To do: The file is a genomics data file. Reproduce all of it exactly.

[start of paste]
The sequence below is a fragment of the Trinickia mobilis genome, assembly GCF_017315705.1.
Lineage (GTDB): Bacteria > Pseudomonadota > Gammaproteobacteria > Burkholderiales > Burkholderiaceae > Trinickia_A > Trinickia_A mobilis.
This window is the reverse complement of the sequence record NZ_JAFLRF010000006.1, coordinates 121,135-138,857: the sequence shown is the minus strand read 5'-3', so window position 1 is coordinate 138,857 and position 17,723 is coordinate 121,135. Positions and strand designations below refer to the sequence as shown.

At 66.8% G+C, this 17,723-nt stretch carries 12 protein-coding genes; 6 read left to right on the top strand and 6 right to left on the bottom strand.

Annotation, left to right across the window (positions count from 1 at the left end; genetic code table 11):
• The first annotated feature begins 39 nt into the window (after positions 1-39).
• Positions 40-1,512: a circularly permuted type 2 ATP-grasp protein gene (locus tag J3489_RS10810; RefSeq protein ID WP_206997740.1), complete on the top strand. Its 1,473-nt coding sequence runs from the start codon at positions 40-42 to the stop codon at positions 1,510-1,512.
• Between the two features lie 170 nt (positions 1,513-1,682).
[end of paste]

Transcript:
The sequence below is a fragment of the Trinickia mobilis genome, assembly GCF_017315705.1.
Lineage (GTDB): Bacteria > Pseudomonadota > Gammaproteobacteria > Burkholderiales > Burkholderiaceae > Trinickia_A > Trinickia_A mobilis.
This window is the reverse complement of the sequence record NZ_JAFLRF010000006.1, coordinates 121,135-138,857: the sequence shown is the minus strand read 5'-3', so window position 1 is coordinate 138,857 and position 17,723 is coordinate 121,135. Positions and strand designations below refer to the sequence as shown.

At 66.8% G+C, this 17,723-nt stretch carries 12 protein-coding genes; 6 read left to right on the top strand and 6 right to left on the bottom strand.

Annotation, left to right across the window (positions count from 1 at the left end; genetic code table 11):
• The first annotated feature begins 39 nt into the window (after positions 1-39).
• Positions 40-1,512: a circularly permuted type 2 ATP-grasp protein gene (locus tag J3489_RS10810; RefSeq protein ID WP_206997740.1), complete on the top strand. Its 1,473-nt coding sequence runs from the start codon at positions 40-42 to the stop codon at positions 1,510-1,512.
• Between the two features lie 170 nt (positions 1,513-1,682).